• Genre: Thriller
  • Locale: London, North Sea, Norway
  • Time: Now
  • Read this if you are a fan of The Girl on the Train or Gone Girl.

There’s something about summertime. It seems wherever you turn there is another psychological thriller vying for your attention. Granted, they are often the perfect length for a long flight or some time at the pool, preferably with a dip or a nap or two thrown in.

British women writers have taken the US by storm with female protagonists who may not be completely believable.  The latest entry, The Woman in Cabin 10, starts with a heart-stopping scene. Lo Blacklock, the narrator, awakens in the middle of the night to find a masked intruder in her apartment. In confronting him she is wounded and to save herself ends up locked in a room without any way to exit and with no way to communicate. After smashing her way out, she is physically and emotionally battered. Even while trying to work with the police, secure her apartment and replace her stolen phone and credit cards, she and her boyfriend have an argument. And then there’s a magazine assignment on an ultra-luxury cruise just one day away.

Ruth Ware sets up a classic locked room mystery on the North Sea.  The 10 cabin, ultra-luxury ship is on its maiden cruise to drum up publicity and major investors. The ship is a project of a British businessman and his ailing heiress wife and, aside from Lo, the other passengers are major photographers, writers or venture capital advisors. On the first night out, Lo returns to her cabin having had little sleep since her attack and too much to drink. She wakes up to some commotion in the adjacent cabin and thinks she sees a body go overboard and blood on a glass panel. The cabin was allegedly empty and no one seems to be missing from the passengers or crew.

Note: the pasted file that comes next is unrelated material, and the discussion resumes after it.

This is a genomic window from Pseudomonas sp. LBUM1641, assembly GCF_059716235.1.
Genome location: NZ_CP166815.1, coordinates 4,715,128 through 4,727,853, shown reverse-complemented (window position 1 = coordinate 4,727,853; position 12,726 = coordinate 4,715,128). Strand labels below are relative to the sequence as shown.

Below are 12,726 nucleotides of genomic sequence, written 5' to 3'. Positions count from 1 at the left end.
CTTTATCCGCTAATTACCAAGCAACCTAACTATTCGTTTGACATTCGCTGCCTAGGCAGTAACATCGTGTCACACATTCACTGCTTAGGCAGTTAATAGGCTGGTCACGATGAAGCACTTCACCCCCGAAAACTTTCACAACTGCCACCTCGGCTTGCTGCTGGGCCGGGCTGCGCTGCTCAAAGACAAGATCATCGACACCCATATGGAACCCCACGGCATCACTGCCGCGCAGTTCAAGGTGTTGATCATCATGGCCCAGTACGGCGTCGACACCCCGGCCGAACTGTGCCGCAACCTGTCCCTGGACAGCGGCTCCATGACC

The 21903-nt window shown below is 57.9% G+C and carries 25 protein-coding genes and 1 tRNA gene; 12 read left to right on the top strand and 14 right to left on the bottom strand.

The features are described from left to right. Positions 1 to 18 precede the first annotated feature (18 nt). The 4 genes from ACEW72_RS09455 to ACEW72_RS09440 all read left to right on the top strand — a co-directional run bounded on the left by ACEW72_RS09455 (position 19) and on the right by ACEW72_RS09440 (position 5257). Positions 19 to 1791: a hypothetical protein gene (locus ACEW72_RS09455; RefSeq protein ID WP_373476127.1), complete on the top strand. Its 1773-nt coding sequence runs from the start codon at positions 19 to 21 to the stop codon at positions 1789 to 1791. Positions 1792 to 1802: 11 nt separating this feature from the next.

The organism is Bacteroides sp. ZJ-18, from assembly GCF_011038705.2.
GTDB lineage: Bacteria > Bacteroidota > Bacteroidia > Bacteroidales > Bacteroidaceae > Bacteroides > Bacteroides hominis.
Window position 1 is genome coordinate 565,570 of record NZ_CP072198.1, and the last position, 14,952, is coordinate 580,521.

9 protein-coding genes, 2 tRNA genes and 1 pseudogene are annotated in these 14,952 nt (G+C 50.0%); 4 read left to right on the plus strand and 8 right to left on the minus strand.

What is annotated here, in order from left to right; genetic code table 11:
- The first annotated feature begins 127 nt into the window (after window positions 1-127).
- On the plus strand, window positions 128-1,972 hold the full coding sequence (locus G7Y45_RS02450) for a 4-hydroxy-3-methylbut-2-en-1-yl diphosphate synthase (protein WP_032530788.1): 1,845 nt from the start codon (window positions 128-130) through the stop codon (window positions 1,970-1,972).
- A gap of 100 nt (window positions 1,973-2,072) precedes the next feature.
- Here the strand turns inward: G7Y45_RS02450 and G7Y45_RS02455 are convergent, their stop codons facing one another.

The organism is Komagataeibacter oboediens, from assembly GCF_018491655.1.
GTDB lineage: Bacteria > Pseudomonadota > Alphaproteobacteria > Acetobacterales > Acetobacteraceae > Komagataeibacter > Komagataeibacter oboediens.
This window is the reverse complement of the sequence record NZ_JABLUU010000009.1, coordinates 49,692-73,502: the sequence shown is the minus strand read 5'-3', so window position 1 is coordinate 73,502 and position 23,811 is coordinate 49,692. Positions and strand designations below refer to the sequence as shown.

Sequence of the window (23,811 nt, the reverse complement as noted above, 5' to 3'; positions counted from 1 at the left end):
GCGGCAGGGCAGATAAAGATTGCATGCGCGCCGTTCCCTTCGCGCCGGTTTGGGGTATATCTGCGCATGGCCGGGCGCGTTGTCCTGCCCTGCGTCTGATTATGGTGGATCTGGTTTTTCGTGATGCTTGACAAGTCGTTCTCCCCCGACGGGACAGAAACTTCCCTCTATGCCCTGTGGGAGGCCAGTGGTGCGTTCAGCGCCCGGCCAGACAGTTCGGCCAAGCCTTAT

Lo is desperate to uncover the truth. Ruth Ware has done a masterful job of balancing Lo’s occasional self-doubt with her resolve. The novel has numerous twists and turns, all in the very confined quarters of a small ship at sea. Lo is uncertain of the trustworthiness of her fellow passengers, including a photographer, Ben, she had a relationship with several years earlier.

Interspersed in the on-ship narrative are occasional web articles, forum strings, and emails questioning Lo’s possible disappearance since her family, boyfriend, and co-workers have heard nothing from her despite the ship’s high-tech capabilities. These serve to emphasize how alone Lo is on this cruise.

The Woman in Cabin 10 is a fast-paced grabber of a book. Despite the early attack,  Lo fights off a victim mentality and pushes back at every attempt to minimize her contentions. Earlier in her life, Lo suffered panic attacks. When Ben suggests to others that an interaction of her medications and alcohol may have caused her to imagine the body, Lo loses trust in the one person she thought was on her side. The challenge of dealing with anxiety is part of Lo’s story. In its telling, it enhances the acceleration of the plot.

If you enjoyed The Girl on the Train, Gone Girl or Widow, Ruth Ware’s latest might be just the book to take away with you.